The Ottawa Rowing Club is home to so many amazing, motivated, selfless volunteers! We feel really lucky to know and have them in our community – we want you to know them too.
Here’s another edition of Project #ORCvolunteerlove, where we ask volunteers a series of questions. We’ll post new volunteer Q&As each week. Their answers may surprise you, make you giggle, or motivate you to live the best day ever, or to pay forward what you’ve received too.
Meet Glenn Hay, one of our many volunteers who make the ORC go and go fast and furiously each year.
Glenn is Lead Coach of our junior men’s competitive program and a coach of the Glebe Collegiate rowing team. Glenn is a graduate of Glebe CI and that’s where she discovered rowing as a student in 2006. Glenn transitioned to a coach in 2012 and has been volunteering countless hours at the ORC since. Glenn isn’t just a young, talented coach, she’s an amazing person with a calm, kind demeanour – thoughtful in her approach and inspiring in her dedication to her crews, fellow coaches and to continued learning – a shining example of giving back to a sport and to the veteran volunteer coaches who influenced her own rowing and coaching career.
THANK YOU, GLENN! Sending you so much #ORCvolunteerlove!
Q: What is your education in and what’s your day job?
A: I have a Bsc in Biology and I work two jobs – the first at QCH where I’m the Coordinator of Volunteers and the second at Tierney Stauffer LLP on the admin side.
Q: How long have you been a member and volunteering at the ORC?
A: Since 2006. I started rowing for Glebe CI and took up coaching in 2012.
Q: How did you first discover rowing?
A: Well this is actually a fun story – the joke is that I was recruited for rowing at a bar when I was 14. Or at least that’s the abbreviated version. The longer story is that on my way home from dance class one night my dad and I dropped in on his friend’s retirement party. It was there that I met my dad’s other friend and colleague of many years, Rob Boraks, who also happened to be (and still is) a Glebe rowing coach. He came right over to my dad and I to introduce himself and to say “you should row”. Needless to say, once I got to high school, I took his advice.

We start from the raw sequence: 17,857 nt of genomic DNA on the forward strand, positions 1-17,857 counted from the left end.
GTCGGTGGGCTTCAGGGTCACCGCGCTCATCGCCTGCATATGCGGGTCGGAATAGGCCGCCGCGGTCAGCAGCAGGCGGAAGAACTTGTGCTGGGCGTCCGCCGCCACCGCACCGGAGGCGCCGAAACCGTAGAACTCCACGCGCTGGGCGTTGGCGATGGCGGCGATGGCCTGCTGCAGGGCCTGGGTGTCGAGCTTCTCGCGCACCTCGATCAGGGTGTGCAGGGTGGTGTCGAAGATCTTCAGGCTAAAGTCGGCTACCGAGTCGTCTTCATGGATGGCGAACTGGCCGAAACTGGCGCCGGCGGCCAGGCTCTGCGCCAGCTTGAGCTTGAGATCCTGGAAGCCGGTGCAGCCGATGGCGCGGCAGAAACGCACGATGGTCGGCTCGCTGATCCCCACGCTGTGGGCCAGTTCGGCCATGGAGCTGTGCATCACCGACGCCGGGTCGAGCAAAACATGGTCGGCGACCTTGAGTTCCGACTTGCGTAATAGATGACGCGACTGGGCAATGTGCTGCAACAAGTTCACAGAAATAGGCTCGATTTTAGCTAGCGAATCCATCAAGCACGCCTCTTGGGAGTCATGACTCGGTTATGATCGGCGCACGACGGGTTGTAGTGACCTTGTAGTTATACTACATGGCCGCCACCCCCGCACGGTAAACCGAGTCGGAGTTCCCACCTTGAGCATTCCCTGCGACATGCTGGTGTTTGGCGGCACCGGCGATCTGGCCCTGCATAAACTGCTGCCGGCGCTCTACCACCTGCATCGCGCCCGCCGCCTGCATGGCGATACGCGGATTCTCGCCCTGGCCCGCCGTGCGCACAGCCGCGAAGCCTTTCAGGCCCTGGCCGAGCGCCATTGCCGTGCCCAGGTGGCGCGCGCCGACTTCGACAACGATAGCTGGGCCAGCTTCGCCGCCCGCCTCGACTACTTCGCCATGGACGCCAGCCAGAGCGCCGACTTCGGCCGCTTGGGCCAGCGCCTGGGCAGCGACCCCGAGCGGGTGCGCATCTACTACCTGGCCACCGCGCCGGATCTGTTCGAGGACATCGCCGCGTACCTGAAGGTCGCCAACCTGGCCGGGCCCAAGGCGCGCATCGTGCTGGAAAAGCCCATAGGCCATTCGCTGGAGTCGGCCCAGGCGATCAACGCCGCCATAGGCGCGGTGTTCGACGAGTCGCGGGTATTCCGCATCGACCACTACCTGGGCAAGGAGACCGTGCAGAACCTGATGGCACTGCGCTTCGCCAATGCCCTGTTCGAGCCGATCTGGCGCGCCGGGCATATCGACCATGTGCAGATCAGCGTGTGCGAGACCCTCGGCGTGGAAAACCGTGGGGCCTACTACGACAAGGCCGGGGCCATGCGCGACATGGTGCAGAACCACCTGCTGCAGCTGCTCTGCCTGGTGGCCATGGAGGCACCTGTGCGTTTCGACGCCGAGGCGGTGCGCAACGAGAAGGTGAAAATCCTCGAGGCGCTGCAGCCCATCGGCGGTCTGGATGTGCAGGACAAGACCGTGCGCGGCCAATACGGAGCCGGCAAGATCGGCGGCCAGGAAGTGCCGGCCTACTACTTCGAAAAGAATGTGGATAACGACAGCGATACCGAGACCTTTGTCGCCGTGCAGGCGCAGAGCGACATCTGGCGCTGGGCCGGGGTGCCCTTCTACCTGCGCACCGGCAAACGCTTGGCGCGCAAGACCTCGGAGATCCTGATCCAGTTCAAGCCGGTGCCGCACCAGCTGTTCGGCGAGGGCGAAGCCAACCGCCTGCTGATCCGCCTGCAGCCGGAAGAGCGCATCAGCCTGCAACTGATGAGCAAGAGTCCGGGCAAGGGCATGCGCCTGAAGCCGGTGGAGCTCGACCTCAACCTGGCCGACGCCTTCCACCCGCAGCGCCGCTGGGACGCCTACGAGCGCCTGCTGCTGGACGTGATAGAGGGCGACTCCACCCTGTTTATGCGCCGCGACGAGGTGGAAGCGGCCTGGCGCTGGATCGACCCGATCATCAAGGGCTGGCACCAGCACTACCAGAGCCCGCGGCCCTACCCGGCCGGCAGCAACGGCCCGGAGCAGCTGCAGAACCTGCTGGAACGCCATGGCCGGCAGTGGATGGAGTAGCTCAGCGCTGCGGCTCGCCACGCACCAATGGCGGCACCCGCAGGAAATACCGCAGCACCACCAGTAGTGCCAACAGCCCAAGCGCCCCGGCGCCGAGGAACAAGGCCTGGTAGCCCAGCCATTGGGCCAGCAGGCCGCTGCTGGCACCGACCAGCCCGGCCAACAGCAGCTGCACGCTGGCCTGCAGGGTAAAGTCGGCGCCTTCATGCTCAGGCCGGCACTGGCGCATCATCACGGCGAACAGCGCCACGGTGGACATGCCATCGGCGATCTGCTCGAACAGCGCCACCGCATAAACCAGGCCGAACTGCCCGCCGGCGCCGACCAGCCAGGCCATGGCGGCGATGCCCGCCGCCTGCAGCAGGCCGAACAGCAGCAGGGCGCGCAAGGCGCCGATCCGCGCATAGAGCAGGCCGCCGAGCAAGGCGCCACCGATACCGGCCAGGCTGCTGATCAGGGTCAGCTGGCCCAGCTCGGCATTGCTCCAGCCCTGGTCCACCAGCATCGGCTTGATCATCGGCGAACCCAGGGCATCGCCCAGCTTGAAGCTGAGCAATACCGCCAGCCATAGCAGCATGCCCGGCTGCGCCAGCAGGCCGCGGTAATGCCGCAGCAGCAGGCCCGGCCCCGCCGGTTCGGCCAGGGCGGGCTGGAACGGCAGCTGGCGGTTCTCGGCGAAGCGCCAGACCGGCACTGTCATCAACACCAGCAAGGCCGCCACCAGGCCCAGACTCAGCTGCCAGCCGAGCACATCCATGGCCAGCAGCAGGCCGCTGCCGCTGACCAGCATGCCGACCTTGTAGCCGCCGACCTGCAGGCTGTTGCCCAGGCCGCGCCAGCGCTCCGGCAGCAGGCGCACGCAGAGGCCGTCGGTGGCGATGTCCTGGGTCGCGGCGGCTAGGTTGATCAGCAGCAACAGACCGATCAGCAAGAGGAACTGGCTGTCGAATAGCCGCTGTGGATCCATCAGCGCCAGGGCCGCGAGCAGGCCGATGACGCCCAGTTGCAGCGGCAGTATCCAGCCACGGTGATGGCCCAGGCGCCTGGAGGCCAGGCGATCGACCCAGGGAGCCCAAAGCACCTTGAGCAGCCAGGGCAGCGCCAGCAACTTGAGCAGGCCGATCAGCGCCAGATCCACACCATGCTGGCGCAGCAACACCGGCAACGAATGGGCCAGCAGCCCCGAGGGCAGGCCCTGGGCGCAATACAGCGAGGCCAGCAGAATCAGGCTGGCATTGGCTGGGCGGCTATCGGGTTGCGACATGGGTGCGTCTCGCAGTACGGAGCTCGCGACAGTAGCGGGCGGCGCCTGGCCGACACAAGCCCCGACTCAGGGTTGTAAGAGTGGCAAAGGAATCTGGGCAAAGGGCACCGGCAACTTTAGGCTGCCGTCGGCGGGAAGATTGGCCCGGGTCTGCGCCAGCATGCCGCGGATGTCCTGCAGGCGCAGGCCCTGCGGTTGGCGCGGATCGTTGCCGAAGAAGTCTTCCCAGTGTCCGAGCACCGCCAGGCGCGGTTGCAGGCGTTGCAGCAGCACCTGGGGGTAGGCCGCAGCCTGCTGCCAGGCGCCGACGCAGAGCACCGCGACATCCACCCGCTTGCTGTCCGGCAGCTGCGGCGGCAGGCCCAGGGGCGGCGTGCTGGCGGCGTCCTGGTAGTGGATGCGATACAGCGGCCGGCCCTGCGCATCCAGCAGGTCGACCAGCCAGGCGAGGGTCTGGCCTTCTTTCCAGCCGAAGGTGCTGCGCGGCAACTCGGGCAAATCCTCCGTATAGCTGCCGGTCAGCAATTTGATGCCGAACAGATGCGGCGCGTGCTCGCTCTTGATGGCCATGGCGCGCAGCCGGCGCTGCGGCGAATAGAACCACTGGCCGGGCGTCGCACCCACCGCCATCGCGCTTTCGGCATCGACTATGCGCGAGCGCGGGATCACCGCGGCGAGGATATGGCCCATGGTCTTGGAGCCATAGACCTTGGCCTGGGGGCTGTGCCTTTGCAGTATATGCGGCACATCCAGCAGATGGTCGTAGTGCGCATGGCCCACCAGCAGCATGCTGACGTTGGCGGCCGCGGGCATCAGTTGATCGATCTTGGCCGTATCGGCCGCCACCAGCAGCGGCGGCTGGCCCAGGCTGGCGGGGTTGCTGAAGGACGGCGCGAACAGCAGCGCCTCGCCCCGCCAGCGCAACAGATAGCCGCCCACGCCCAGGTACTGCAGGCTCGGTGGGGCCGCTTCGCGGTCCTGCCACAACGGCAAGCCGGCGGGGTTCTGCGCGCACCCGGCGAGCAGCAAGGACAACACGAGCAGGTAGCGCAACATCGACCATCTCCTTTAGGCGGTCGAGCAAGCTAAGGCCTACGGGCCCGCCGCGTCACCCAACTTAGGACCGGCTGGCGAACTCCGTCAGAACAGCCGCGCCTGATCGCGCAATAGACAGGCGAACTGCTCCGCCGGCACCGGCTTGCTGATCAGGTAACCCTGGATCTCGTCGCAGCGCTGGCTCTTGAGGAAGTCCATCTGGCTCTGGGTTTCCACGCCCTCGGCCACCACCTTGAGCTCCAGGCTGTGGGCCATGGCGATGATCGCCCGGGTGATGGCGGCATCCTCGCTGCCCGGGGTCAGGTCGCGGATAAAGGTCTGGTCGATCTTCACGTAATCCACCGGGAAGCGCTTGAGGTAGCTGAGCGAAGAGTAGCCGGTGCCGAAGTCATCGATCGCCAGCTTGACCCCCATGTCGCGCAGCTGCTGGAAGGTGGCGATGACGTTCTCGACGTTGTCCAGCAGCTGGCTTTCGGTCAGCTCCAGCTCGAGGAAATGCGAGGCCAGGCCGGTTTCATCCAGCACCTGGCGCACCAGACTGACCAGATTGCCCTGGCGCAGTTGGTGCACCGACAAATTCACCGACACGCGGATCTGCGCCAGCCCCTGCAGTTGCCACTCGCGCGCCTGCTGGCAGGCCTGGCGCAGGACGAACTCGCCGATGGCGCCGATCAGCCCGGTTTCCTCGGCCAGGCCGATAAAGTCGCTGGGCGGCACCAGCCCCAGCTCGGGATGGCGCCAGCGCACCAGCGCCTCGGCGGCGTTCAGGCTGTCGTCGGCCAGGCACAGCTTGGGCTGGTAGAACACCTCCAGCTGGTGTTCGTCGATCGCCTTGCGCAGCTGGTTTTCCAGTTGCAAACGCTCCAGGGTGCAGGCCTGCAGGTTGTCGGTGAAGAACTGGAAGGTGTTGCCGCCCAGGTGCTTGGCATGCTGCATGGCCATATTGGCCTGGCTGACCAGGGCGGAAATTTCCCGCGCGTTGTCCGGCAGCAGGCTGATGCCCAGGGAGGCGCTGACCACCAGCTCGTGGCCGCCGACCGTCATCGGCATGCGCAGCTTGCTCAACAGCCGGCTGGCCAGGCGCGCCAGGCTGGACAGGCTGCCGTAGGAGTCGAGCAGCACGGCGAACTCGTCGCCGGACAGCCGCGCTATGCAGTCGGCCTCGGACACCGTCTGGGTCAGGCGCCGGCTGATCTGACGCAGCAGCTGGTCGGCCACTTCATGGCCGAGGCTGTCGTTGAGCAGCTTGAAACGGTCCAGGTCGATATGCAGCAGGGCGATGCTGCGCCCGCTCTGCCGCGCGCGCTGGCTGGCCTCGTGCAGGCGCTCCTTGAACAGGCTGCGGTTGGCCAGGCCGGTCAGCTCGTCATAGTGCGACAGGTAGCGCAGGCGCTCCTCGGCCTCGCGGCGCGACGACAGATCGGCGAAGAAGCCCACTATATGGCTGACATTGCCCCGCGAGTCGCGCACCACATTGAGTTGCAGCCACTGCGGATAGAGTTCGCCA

Q: What do you wish other people knew about rowing and the ORC?
A: Rowing is a lifelong sport – there’s a spot for everyone. And there’s nothing like being out on the water on a brisk spring morning and watching the sun rise.
Q: What might someone be surprised to know about you?
A: In university, I was part of uOttawa’s Iron Chef team.
Q: You volunteer a lot of time at the ORC. What motivates you to stay involved and to continue volunteering?
A: The people – specifically the ORC’s coaches. Rob Boraks, Brett Miller, Cliff Brimmell, Kate Gorsline – to name a few – were my coaches and mentors as an athlete and it’s because of them that I started coaching. It’s my hope that I’m able to give others the opportunities that they gave to me through rowing.
Now they continue to inspire and coach me as one of the newer coaches at the club. I’m sure I will never stop learning from them.
Q: Give one of the most important lessons you’ve learned during your time in rowing, either as an athlete or coach, and how that lesson has impacted your life in other areas.
A: It’s okay to lose. It’s like the Aerosmith lyrics “you’ve got to lose to know how to win”. Through rowing, you discover your limits are greater than you once thought.
Q: What is one of your favourite memories while being at the ORC?
A: When my dad started rowing. He decided that if he was driving me down every morning for practice that he should get out there on the water too. So my uncle found him a free open water single that had been broken into three pieces (a tree had fallen on it) for him to row in. My dad put it back together in his workshop, called it “the Dawn of the Dead” and got out there on the water to start rowing.
Q: What’s a favourite book, podcast, or documentary that you recommend?
A: For rowing – The Boys in the Boat. It’s a great read. I love a good underdog story.
Q: Who would be on your dream dinner party invite list and why?
A: Elon Musk. He’s a visionary – it would be fun to debate with him about the world’s untapped opportunities.
Q: What is a favourite quote that guides you day to day?
A: ”The sun is shining, the grass is green” – basically, don’t let the little things get you down, keep our eye on the big picture and keep it simple.
Q: If you could hop on a plane to anywhere in the world, where would you go and why?
A: Newfoundland. I’ve never been to the east coast and I definitely want to see an iceberg and the Northern Lights.
Q: List 3 things on your bucket list
A: 1. My next degree
2. Discuss the politics of sport with Mike Spracklen
3. Success on my own terms